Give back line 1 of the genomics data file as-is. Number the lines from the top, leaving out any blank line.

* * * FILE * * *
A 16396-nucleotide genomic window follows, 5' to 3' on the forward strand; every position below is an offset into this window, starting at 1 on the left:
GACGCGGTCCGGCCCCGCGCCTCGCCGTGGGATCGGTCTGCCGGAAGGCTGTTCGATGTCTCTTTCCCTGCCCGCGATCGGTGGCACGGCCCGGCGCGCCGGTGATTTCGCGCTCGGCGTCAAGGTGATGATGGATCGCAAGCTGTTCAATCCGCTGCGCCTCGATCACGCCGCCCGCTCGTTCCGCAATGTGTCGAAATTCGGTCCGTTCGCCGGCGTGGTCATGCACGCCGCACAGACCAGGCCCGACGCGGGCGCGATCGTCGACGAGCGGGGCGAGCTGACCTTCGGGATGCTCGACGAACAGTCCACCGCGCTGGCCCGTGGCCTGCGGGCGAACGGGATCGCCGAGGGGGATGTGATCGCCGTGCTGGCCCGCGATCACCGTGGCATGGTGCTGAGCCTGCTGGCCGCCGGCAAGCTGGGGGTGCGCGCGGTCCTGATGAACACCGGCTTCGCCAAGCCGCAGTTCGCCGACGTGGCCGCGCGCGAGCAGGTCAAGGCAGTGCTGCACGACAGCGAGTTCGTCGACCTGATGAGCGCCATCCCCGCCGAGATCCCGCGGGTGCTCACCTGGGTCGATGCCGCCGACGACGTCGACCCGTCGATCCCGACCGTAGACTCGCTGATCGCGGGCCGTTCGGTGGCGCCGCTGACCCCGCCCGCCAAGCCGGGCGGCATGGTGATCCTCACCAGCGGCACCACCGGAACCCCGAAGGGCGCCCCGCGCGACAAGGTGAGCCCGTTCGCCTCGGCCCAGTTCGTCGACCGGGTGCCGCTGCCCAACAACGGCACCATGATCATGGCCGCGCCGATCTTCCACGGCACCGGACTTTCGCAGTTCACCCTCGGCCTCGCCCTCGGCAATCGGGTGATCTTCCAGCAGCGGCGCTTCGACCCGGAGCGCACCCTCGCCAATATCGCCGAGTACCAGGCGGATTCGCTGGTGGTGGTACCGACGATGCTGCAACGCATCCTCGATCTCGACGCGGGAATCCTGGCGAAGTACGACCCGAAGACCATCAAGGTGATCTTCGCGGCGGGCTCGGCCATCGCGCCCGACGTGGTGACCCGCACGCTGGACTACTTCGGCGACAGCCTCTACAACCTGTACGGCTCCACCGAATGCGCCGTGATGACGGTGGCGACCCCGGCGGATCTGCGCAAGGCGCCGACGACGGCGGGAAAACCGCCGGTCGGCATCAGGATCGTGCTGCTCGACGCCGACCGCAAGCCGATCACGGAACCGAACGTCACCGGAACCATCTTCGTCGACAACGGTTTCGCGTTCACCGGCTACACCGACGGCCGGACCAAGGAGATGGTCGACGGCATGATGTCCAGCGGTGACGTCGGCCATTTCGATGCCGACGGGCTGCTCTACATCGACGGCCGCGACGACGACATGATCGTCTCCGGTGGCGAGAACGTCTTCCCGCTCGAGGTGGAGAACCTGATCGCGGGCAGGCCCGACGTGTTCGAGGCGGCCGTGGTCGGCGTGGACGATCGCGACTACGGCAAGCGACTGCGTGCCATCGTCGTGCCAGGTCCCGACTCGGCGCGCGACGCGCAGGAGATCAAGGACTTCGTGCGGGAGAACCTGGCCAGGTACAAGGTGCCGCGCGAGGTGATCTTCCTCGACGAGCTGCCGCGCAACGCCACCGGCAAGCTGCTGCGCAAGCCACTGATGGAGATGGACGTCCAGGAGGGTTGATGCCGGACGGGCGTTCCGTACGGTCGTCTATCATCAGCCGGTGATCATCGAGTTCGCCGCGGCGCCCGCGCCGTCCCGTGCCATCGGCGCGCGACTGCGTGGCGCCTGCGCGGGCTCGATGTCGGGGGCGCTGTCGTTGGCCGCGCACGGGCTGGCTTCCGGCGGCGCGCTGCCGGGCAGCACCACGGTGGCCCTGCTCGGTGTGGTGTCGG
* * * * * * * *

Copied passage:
A 16396-nucleotide genomic window follows, 5' to 3' on the forward strand; every position below is an offset into this window, starting at 1 on the left: